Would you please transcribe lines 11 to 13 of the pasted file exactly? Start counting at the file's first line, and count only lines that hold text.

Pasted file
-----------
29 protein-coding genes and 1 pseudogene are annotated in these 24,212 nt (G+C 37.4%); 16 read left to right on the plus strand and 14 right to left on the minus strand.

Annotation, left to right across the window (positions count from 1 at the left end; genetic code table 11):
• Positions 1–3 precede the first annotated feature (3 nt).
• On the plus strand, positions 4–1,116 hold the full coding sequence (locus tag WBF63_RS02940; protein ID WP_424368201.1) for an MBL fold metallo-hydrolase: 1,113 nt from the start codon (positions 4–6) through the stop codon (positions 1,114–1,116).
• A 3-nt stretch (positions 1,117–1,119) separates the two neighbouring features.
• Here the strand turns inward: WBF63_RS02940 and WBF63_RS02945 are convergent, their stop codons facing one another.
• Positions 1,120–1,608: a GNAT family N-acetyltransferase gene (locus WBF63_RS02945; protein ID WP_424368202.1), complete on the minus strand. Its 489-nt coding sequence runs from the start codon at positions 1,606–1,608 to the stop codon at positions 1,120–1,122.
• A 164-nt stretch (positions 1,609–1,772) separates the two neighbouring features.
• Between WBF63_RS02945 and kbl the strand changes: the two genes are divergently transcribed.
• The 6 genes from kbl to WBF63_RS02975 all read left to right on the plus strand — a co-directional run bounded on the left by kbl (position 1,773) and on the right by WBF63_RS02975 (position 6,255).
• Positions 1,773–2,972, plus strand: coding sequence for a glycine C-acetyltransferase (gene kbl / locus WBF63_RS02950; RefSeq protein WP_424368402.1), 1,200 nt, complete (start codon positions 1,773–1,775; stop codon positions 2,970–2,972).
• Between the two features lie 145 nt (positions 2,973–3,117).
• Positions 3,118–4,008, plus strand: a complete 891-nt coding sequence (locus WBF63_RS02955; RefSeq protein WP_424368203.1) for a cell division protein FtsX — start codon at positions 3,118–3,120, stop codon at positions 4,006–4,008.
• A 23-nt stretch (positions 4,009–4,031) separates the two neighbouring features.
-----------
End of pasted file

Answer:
• Positions 1,773–2,972, plus strand: coding sequence for a glycine C-acetyltransferase (gene kbl / locus WBF63_RS02950; RefSeq protein WP_424368402.1), 1,200 nt, complete (start codon positions 1,773–1,775; stop codon positions 2,970–2,972).
• Between the two features lie 145 nt (positions 2,973–3,117).
• Positions 3,118–4,008, plus strand: a complete 891-nt coding sequence (locus WBF63_RS02955; RefSeq protein WP_424368203.1) for a cell division protein FtsX — start codon at positions 3,118–3,120, stop codon at positions 4,006–4,008.